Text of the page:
Retiring to France
What does France mean to you? Great food, undoubtedly, and wine of course; a rich and diverse culture from its wonderful historic towns to its prolific artistic heritage. And a highly appealing way of life. We all want to share in the ‘joie de vivre’ that makes the French appear to have an enviable grip on how to enjoy life.
This is a country with the same population as the UK but twice the land mass. If you want tranquility and solace while looking across beautiful landscapes you can find it throughout France. If you want beaches or ski slopes, medieval villages or modern cities, it’s all there.
Around 250,000 Britons live permanently in France, about 57,000 of them retired. A further 18,000 are joining their ranks each year, making it the most popular country in Europe for migrating Britons.
Nearly 90% of British residents in France live in the countryside. Unlike Spain, where most foreign residents settle in established coastal resorts with large English-speaking populations, France offers little of that kind of coastal community – and it isn’t typically what those who move to France want.
Instead, its interior – ‘La France profonde’ – holds the greatest allure. That partly – perhaps overwhelmingly – comes down to cost. As the French migrated to cities from the 1960s, rural villages were left largely abandoned and country properties fell into disrepair. The foreign property pioneers of the Peter Mayle variety in the 1980s found ruins to renovate and became a pivotal part of local village life in the process, inspiring many more to make a similar move.
There are the day-to-day costs, including food, car, utility bills, rent or mortgage. There are also the long-term considerations such as how your income or pension will be affected by a change in the currency rate. Brexit has affected the value of sterling, but UK expats already experienced near parity of the euro and pound during the global financial crisis, and the pound recovered, so it may do again.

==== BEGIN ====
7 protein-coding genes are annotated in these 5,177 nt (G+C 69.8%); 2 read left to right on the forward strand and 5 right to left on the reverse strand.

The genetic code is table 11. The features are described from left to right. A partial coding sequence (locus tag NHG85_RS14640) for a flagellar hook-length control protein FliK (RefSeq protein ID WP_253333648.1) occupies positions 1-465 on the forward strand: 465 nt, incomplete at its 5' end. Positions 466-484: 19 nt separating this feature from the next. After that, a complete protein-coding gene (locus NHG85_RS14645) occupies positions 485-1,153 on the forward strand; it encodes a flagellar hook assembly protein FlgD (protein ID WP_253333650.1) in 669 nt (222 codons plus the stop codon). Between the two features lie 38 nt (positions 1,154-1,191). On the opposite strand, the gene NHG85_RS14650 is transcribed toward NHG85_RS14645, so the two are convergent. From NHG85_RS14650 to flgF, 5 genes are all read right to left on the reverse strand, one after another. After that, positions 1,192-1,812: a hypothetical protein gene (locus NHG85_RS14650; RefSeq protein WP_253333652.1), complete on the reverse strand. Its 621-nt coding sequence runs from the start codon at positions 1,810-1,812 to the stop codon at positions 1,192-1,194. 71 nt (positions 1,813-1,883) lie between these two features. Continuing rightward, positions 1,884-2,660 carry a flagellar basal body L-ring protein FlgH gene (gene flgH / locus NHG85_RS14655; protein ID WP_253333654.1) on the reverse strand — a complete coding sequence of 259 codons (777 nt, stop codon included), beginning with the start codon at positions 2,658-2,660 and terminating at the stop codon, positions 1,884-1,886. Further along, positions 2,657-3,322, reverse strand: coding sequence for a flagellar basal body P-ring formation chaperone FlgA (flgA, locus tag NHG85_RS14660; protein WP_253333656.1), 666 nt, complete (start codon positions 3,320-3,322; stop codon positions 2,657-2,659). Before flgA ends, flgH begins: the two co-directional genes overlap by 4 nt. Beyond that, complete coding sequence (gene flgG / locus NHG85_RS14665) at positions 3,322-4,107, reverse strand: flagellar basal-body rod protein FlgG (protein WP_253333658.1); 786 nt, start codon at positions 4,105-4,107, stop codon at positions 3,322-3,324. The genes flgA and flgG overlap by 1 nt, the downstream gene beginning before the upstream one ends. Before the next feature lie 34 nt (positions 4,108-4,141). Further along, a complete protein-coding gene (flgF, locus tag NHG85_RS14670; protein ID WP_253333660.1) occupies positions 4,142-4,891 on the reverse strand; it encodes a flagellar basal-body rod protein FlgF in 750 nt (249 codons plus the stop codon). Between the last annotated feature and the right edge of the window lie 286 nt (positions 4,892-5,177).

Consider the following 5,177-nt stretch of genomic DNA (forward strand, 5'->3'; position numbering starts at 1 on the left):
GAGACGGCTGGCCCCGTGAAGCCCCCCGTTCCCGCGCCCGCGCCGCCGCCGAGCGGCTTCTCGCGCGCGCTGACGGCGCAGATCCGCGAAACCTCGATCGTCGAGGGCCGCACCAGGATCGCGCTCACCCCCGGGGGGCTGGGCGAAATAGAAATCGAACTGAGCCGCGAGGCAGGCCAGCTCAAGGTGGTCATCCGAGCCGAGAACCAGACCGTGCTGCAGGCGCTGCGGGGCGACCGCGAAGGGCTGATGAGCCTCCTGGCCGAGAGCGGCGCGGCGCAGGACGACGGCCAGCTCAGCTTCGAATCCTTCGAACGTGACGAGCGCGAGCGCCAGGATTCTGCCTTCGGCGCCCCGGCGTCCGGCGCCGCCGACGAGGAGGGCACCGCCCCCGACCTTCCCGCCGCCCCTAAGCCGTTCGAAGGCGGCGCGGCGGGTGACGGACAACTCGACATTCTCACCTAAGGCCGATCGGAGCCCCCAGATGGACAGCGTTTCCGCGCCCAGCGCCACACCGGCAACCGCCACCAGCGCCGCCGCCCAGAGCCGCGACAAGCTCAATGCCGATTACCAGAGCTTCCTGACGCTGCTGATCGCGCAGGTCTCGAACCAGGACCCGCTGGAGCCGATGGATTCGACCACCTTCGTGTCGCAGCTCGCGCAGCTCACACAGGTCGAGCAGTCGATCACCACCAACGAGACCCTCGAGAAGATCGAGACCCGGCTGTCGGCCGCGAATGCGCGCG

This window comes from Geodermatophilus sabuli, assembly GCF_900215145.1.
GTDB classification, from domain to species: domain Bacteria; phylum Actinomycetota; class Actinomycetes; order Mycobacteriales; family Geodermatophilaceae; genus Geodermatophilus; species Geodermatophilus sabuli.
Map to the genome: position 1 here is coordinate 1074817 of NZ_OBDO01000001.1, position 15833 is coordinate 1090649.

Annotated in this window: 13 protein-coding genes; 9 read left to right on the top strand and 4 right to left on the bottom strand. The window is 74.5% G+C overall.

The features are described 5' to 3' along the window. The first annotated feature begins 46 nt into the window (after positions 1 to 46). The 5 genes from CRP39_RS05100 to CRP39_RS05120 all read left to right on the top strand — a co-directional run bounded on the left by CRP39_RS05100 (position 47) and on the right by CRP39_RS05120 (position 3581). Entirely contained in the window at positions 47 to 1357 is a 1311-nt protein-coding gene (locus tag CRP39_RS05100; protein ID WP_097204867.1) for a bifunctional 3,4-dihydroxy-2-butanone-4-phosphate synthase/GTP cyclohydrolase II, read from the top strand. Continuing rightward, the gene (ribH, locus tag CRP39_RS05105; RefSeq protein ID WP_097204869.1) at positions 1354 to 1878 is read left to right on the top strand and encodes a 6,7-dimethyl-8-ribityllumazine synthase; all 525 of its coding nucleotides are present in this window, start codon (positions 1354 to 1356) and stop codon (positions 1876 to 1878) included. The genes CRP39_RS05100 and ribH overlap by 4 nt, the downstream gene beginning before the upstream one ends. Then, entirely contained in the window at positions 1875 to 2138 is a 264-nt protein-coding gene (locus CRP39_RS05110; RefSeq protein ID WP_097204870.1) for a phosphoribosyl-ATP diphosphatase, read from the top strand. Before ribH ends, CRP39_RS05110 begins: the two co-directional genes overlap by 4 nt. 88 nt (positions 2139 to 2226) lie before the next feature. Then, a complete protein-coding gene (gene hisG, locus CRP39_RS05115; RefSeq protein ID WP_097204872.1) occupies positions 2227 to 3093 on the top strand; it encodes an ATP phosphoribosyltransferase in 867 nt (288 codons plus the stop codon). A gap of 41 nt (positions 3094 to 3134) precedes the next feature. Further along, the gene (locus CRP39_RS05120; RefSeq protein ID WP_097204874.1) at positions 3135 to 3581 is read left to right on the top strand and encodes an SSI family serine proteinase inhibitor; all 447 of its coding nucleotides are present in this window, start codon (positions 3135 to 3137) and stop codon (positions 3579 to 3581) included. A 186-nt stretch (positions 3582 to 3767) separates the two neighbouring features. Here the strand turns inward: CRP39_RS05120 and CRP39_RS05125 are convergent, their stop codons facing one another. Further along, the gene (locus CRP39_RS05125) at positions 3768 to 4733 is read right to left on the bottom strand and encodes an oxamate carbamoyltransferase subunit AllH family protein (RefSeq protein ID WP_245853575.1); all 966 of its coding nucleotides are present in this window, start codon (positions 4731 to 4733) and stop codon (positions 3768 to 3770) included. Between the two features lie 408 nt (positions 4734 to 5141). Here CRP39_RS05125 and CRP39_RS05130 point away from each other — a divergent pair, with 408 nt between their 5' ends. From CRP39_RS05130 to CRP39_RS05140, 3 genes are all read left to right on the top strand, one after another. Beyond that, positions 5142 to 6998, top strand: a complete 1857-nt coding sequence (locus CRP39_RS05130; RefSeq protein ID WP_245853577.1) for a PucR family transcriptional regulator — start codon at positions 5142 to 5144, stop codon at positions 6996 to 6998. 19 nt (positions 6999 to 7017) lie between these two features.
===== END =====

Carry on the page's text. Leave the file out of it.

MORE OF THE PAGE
The cost of living in France – as in much of Europe – has increased dramatically in the past decade. Housing is between 70%-95% pricier in Paris than in southern cities such as Perpignan, Marseille and Nice. Transport, food and entertainment are similarly far more expensive in the capital.
Utility costs vary in France. Electricity and mains gas are cheap compared with most of the EU, but water costs are among the most expensive in the world and vary hugely from region to region. But some elements remain cheaper than in other Northern European countries, including property, food, alcohol, public transport and entertainment.
EU nationals can live and work in France with just a valid passport. There is no need for a visa or residency permit. You must register with the town hall (mairie) in the commune where you live within three months of moving there. You will need to show proof of identity, residence and of your financial means to support yourself.
Non-EU nationals with a British spouse may still enter France without a visa provided they have a valid passport and a UK residence endorsement, as long as they are joining their spouse in France. Non-EU nationals wishing to move to France need a carte de sejour.
See our ‘Brexit Update’ pages for how your retirement to France may be affected as the UK leaves the EU.
‘Retiring to Europe‘ provides you with the key information you need to consider when planning your retirement to any of the most popular countries in Europe. The following subjects are comprehensively covered for each destination:
Cost of Living
Retiring to Europe
Europe remains a popular retirement destination for Britons. But where best to retire in Europe? The full-colour, 264-page book ‘Retiring to Europe’ considers the pros and cons of the popular options. It examines in detail climate, lifestyle, language, travel connections, the affordability of property, access to healthcare and the tax and other financial implications of residency in ten European countries.
It focuses on the areas of Mediterranean Europe that Britons prefer to retire to: France, Spain, Italy, Portugal, Cyprus, Malta, Greece, Turkey and Croatia. It also looks at the UK as a retirement option.